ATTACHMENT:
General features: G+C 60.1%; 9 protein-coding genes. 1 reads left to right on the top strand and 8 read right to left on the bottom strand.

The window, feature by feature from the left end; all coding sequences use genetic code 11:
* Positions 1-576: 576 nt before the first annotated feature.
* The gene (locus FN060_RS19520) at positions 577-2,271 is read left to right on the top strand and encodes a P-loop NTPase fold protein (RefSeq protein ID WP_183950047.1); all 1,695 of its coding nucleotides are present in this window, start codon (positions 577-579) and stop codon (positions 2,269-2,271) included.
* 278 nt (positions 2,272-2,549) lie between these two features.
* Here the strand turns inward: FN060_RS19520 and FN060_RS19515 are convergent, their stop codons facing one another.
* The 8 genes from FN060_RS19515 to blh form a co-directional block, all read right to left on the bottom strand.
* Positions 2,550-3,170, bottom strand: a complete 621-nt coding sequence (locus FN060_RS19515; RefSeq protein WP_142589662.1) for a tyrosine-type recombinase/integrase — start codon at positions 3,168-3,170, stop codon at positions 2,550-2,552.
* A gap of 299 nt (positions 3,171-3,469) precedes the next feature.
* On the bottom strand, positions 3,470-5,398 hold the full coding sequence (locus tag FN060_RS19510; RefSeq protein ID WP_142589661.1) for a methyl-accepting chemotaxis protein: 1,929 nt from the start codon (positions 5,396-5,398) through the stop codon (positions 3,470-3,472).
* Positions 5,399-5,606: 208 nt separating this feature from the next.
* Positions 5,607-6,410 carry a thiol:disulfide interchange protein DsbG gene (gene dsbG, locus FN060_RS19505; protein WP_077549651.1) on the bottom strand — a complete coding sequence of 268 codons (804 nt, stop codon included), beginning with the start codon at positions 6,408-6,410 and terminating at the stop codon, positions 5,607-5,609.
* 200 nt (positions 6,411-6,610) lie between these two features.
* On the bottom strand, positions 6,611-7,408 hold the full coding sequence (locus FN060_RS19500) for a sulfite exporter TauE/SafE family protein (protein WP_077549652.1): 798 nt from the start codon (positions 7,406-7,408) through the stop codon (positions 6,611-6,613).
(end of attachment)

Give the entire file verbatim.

General features: G+C 60.1%; 9 protein-coding genes. 1 reads left to right on the top strand and 8 read right to left on the bottom strand.

The window, feature by feature from the left end; all coding sequences use genetic code 11:
* Positions 1-576: 576 nt before the first annotated feature.
* The gene (locus FN060_RS19520) at positions 577-2,271 is read left to right on the top strand and encodes a P-loop NTPase fold protein (RefSeq protein ID WP_183950047.1); all 1,695 of its coding nucleotides are present in this window, start codon (positions 577-579) and stop codon (positions 2,269-2,271) included.
* 278 nt (positions 2,272-2,549) lie between these two features.
* Here the strand turns inward: FN060_RS19520 and FN060_RS19515 are convergent, their stop codons facing one another.
* The 8 genes from FN060_RS19515 to blh form a co-directional block, all read right to left on the bottom strand.
* Positions 2,550-3,170, bottom strand: a complete 621-nt coding sequence (locus FN060_RS19515; RefSeq protein WP_142589662.1) for a tyrosine-type recombinase/integrase — start codon at positions 3,168-3,170, stop codon at positions 2,550-2,552.
* A gap of 299 nt (positions 3,171-3,469) precedes the next feature.
* On the bottom strand, positions 3,470-5,398 hold the full coding sequence (locus tag FN060_RS19510; RefSeq protein ID WP_142589661.1) for a methyl-accepting chemotaxis protein: 1,929 nt from the start codon (positions 5,396-5,398) through the stop codon (positions 3,470-3,472).
* Positions 5,399-5,606: 208 nt separating this feature from the next.
* Positions 5,607-6,410 carry a thiol:disulfide interchange protein DsbG gene (gene dsbG, locus FN060_RS19505; protein WP_077549651.1) on the bottom strand — a complete coding sequence of 268 codons (804 nt, stop codon included), beginning with the start codon at positions 6,408-6,410 and terminating at the stop codon, positions 5,607-5,609.
* 200 nt (positions 6,411-6,610) lie between these two features.
* On the bottom strand, positions 6,611-7,408 hold the full coding sequence (locus FN060_RS19500) for a sulfite exporter TauE/SafE family protein (protein WP_077549652.1): 798 nt from the start codon (positions 7,406-7,408) through the stop codon (positions 6,611-6,613).